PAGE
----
And as if Mario Silva didn’t have enough problems already, his all-too-familiar nemesis, deep-pocketed landowner Orlando Muniz—now awaiting trial for having killed a priest—is arranging the clandestine murders not only of the public prosecutor in his case, Zanon Parma, but Silva as well. Although there’s less incidental humor in Perfect Hatred than in some previous Gage novels, scenes in which the increasingly off-the-rails Muniz seeks to pressure assassins-for-hire into doing his bidding offer at least some comic relief. For instance, as he prepares to shoot prosecutor Parma at his island home, Muniz suddenly decides that the man’s family should perish as well—a choice to which the head hit man objects. “You’re hired killers, for Christ’s sake,” blusters Muniz. “It’s what you do.” The response: “We may be killers, Senhor, but we are not psychopaths.” That statement’s implication is obvious.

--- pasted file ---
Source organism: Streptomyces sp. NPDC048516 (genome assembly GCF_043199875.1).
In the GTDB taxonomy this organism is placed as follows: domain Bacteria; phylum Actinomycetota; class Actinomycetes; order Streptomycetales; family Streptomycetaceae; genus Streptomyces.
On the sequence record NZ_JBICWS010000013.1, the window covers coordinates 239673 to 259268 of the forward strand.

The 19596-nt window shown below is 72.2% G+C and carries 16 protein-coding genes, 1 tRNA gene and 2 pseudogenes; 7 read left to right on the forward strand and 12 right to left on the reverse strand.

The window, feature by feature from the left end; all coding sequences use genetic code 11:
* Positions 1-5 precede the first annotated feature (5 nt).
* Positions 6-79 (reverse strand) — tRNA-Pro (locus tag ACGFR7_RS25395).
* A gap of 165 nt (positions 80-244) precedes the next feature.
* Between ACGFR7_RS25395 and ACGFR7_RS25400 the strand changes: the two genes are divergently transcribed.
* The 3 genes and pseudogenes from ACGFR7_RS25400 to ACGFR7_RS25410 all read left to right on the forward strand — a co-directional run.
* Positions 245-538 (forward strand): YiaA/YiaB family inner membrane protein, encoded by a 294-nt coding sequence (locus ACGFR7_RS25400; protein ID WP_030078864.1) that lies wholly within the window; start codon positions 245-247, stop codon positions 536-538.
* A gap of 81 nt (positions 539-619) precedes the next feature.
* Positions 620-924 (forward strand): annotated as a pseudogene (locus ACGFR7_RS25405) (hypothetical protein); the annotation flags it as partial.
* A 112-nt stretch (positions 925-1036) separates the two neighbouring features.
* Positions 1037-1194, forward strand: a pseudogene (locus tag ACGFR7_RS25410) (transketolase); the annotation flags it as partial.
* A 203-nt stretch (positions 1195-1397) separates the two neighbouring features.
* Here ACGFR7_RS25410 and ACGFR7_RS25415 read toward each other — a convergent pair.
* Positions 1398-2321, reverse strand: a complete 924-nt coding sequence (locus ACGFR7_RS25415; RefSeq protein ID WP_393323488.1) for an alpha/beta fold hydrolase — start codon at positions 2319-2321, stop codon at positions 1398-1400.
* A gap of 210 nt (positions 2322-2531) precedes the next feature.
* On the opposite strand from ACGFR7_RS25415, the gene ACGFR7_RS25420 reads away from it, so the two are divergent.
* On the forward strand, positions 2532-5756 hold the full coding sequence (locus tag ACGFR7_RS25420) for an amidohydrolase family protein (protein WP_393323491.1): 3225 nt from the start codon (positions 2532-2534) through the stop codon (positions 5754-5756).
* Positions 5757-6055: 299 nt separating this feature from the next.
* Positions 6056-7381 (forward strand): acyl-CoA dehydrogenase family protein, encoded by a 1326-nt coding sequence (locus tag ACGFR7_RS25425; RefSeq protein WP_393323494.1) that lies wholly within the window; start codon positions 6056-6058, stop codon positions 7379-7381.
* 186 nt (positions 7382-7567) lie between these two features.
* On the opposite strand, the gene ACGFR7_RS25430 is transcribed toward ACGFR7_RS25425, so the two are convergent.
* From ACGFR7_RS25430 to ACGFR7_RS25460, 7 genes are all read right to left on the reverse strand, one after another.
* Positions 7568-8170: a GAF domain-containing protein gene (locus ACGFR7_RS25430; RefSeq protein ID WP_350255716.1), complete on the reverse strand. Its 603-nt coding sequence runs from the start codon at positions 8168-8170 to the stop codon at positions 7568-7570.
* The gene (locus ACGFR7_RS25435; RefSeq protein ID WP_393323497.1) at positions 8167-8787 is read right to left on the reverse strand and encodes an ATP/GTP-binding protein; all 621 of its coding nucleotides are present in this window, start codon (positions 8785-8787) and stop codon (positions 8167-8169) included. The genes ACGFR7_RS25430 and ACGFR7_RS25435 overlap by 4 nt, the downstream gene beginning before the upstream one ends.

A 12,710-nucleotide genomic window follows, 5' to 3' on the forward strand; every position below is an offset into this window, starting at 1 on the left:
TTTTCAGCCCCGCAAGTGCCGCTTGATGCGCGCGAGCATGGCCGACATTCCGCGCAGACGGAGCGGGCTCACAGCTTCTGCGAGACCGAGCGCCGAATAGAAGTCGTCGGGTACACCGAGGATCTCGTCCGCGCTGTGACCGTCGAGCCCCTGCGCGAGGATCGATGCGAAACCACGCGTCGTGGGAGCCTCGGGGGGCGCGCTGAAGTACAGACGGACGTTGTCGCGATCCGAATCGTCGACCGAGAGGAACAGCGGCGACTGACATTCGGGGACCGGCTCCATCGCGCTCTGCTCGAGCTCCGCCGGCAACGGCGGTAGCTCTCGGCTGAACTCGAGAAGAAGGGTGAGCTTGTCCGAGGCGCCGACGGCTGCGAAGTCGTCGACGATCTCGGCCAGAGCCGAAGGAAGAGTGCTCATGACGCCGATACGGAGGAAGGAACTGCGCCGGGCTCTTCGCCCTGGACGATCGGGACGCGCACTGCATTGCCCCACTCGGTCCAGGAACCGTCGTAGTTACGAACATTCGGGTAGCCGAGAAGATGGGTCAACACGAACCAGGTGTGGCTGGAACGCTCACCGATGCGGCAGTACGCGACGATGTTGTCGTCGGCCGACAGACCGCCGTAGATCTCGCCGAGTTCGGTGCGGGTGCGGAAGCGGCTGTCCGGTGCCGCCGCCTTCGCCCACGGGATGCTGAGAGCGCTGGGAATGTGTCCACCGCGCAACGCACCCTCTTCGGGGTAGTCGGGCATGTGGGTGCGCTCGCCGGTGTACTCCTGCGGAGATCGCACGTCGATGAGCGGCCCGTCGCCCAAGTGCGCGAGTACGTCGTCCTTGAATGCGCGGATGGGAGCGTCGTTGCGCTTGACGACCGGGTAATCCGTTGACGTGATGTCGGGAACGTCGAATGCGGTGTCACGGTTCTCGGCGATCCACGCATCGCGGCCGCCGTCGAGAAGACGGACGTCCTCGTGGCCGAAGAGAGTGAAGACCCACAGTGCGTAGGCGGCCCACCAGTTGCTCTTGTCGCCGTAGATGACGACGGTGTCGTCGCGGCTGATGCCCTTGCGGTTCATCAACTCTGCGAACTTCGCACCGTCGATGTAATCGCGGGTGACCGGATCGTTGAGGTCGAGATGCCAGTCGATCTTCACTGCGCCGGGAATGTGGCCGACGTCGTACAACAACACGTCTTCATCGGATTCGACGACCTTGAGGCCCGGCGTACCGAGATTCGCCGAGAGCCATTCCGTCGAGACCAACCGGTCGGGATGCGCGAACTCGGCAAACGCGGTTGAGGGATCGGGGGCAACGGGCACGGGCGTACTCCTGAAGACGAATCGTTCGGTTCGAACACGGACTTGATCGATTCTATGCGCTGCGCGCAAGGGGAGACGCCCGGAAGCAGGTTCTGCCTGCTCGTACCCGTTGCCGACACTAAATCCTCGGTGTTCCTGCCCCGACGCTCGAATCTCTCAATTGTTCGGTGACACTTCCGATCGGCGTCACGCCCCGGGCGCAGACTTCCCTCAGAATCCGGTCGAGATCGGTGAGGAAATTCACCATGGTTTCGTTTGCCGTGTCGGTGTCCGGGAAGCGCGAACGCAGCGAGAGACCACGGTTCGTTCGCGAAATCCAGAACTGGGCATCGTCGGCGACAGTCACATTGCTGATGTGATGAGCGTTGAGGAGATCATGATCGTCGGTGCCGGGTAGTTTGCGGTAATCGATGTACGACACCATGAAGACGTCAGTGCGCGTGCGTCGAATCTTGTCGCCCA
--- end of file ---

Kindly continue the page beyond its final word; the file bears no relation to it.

Leighton Gage concocts police procedurals that are also stories of societal ills and illusions, and are stronger for such ambitions. He isn’t the first author in this genre to exploit Brazil as a setting. Yet in his own hard-boiled, agreeably literate and tourist-cautioning fashion, he’s made South America’s largest nation accessible to readers who might otherwise never have been exposed to its jungles—both the wild and urban varieties.